Nancy Pelosi, for tak­ing a hostage she couldn’t re­ally keep

The Washington Post Sunday - - OUTLOOK - By Chris Cil­lizza Have a can­di­date for the worst week in Washington? E-mail Chris Cil­lizza at chris.cil­lizza@wash­

Hostage-tak­ing in pol­i­tics is al­ways a dan­ger­ous game. It’s an all-or-noth­ing gam­ble — just the sort of thing politi­cians like to stay away from. House Mi­nor­ity Leader Nancy Pelosi (DCalif.) was re­minded why this past week amid the on­go­ing tus­sle among House Democrats, Se­nate Democrats and the White House over leg­is­la­tion that would hand Pres­i­dent Obama con­sid­er­able power to ne­go­ti­ate the Trans-Part­ner­ship.

Democrats have long sup­ported trade ad­just­ment as­sis­tance (TAA) — a pro­gram to com­pen­sate work­ers who lose jobs be­cause of trade deals — and it was as­sumed that Pelosi would back it this time. But lib­er­als, led by Rep. Rosa DeLauro (D-Conn.), re­belled against Pelosi, op­pos­ing TAA, even though they sup­port it, to slow the over­all trade deal. Pelosi re­lented, and TAA failed.

Fast-for­ward to Thurs­day, when the House passed Trade Pro­mo­tion Au­thor­ity (TPA), which gives Obama wide lat­i­tude to ne­go­ti­ate on be­half of the United States in the 12-coun­try Pa­cific trade deal. The bill didn’t in­clude the trade as­sis­tance pro­vi­sions. It now goes to the Se­nate, where it is ex­pected to pass with the prom­ise that TAA will be ap­proved af­ter­ward. Which brings us back to Pelosi, who is still in­sist­ing that there is no path for TAA in the House. But con­sider this: Pelosi took trade as­sis­tance hostage, against her bet­ter judg­ment, to slow the over­all bill. If the Se­nate passes TPA and TAA sep­a­rately, then Pelosi’s hostage isn’t a hostage any­more. As Rep. Steve Is­rael (D-N.Y.), a key Pelosi ally, said Thurs­day of the pos­si­bil­ity of House Democrats vot­ing against TAA again: “That is the quin­tes­sen­tial cut­ting of our noses to spite our face.”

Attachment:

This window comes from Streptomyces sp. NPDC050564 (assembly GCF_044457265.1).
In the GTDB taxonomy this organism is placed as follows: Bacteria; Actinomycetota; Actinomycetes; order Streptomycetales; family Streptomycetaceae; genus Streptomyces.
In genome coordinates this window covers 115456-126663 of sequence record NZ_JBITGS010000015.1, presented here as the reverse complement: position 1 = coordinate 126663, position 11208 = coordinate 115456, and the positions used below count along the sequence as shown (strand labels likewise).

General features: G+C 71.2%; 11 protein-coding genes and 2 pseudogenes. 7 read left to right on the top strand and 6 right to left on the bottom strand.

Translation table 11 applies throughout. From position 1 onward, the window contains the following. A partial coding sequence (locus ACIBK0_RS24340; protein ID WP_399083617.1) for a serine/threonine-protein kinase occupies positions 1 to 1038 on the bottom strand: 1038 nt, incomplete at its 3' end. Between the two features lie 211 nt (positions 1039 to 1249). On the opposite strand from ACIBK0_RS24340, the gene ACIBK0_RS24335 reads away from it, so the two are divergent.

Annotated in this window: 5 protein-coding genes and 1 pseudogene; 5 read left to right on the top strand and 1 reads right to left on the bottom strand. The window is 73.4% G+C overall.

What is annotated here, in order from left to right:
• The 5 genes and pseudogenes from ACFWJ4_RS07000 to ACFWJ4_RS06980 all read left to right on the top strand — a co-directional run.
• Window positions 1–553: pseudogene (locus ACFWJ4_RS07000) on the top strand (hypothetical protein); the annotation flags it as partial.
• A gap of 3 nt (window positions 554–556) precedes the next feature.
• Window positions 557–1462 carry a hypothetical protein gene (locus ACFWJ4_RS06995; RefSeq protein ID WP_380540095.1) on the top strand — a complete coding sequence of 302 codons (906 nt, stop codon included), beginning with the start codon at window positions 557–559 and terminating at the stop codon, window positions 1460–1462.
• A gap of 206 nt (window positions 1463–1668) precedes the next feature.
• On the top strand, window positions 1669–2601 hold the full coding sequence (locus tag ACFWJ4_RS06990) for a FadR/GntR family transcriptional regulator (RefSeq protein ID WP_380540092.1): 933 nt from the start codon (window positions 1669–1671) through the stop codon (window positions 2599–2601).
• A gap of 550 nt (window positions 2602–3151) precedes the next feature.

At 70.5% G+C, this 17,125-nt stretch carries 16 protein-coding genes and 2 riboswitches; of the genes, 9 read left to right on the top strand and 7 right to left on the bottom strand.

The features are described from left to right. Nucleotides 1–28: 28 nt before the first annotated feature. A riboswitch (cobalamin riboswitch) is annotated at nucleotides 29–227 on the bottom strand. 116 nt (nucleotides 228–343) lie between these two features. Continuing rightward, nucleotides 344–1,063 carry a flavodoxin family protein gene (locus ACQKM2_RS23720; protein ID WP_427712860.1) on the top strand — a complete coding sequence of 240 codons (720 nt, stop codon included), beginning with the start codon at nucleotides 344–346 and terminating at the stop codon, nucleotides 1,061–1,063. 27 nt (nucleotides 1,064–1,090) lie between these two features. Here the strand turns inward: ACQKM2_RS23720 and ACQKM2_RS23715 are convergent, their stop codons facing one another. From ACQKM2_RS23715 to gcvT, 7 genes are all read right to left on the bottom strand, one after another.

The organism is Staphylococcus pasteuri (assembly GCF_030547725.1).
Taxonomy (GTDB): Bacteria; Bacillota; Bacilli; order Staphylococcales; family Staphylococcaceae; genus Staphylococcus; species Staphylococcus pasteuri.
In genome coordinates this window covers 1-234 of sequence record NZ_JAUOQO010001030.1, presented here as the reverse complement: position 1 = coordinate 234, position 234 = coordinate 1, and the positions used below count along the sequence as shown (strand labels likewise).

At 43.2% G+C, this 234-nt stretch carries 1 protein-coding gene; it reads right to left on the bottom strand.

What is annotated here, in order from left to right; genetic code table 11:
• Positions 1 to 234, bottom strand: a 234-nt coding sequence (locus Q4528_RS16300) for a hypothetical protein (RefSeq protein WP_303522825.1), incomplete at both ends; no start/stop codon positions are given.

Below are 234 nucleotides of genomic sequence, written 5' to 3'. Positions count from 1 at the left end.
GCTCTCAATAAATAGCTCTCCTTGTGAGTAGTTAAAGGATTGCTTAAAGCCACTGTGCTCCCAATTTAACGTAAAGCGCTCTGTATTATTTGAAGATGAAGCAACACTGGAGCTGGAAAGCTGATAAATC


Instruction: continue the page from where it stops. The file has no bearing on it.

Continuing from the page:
Nancy Pelosi, for tak­ing a hostage you couldn’t keep, you had the worst week in Washington. Con­grats, or some­thing.

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